PRINT May 1985


Return Engagement: Faces to Remember—Then & Now

The selling point here is that fashion cameraman Horst will “go back” and shoot bygone movie queens “as they are today”—as if he had shot them when they were. The problem is not even that the selling point is misleading—the Then pictures are almost exclusively not by Horst—but that those selected (from Museum of Modern Art files, Watters’ collection, etc.) don’t come close to telling the present-day viewer why so many of these women (74 of them, including Janet Gaynor, Fay Wray, Barbara Stanwyck, and Mary Astor) were so luminous on the screen. As for the Now pictures, most of the time we seem to be looking at the Pasadena Ladies Garden Club, if not merely the handiwork of various hairdressers and plastic surgeons: all too few of Horst’s photos capture any individuality at all.

On those rare occasions when he does get a shot with life in it—Louise Brooks, old, bitter, indomitable; Myrna Loy, at once unrecognizable and undeniable—the old production stills chosen to illustrate why were bothering to look at Now say nothing. (We don’t care about Loy because she was once a plump cutie pie or the Daughter of Fu Manchu, which is what were given to see; we care about her because she combined the impossible prettiness of her face with the impossible intelligence of her gestures.) Eleanor Boardman, Now, is a handsome hostess, anybody’s classy relative—Then, in Henry King’s 1929 She Goes to War, weeping in a hovel as Alma Rubens gave succor to a dying soldier, she burned her way into the synapses, of whoever was lucky enough to see her. All we get here of her Then is a little posed portrait of a girl who could have been a thousand other people. How and why Boardman was able to seize a moment and make it stick, make it fester, is the essence of the mystery of film; neither Horst’s new pictures nor James Watters’ skinny interview bios offer a clue to it.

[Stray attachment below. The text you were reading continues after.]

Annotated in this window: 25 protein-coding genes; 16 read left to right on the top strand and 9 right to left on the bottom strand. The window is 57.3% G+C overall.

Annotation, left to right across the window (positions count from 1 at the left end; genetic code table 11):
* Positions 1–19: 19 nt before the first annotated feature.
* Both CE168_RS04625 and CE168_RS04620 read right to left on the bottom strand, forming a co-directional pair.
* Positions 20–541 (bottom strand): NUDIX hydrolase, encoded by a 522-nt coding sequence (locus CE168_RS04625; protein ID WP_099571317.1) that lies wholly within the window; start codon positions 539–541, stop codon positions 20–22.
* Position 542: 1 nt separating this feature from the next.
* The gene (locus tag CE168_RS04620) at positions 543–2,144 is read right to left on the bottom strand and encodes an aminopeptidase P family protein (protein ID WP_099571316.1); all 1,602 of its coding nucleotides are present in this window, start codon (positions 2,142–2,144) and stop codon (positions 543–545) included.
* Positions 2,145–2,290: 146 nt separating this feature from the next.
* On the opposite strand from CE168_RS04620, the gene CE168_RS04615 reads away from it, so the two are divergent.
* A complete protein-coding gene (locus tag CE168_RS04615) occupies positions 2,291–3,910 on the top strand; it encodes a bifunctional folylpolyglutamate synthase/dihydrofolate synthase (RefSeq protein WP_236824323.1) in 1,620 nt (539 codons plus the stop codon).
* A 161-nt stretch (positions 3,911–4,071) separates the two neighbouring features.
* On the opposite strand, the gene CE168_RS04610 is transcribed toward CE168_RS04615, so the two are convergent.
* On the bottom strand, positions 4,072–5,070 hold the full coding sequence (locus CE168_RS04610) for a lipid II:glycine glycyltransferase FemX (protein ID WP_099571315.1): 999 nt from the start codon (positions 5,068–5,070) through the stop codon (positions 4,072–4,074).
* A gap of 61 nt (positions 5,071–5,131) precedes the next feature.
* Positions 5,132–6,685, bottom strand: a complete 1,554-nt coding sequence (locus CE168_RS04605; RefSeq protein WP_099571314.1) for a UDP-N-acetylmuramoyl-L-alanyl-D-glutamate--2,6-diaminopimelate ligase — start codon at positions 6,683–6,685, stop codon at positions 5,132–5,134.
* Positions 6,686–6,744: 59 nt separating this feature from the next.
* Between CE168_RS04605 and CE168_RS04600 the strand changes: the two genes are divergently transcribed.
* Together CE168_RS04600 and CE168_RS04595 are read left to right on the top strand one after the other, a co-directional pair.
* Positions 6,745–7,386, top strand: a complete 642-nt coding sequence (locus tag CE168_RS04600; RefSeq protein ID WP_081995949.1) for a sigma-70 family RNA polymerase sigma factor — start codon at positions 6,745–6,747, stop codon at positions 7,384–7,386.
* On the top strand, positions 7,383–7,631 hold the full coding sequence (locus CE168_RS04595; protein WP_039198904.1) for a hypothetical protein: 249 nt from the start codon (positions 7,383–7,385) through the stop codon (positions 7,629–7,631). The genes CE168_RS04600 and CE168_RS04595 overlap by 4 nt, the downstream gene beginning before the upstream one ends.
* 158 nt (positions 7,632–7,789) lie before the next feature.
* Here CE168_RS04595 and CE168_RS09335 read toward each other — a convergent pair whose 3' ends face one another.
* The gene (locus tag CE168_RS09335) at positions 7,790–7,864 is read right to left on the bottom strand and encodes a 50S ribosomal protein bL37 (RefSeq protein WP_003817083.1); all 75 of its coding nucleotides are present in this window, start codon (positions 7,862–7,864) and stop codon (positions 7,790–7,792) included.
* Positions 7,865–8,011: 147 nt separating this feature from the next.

Greil Marcus


James Watters, Return Engagement: Faces to Remember—Then & Now, with photographs by Horst, (New York: Clarkson N. Potter, Inc., 1984), 168 pages, 200 black and white photographs.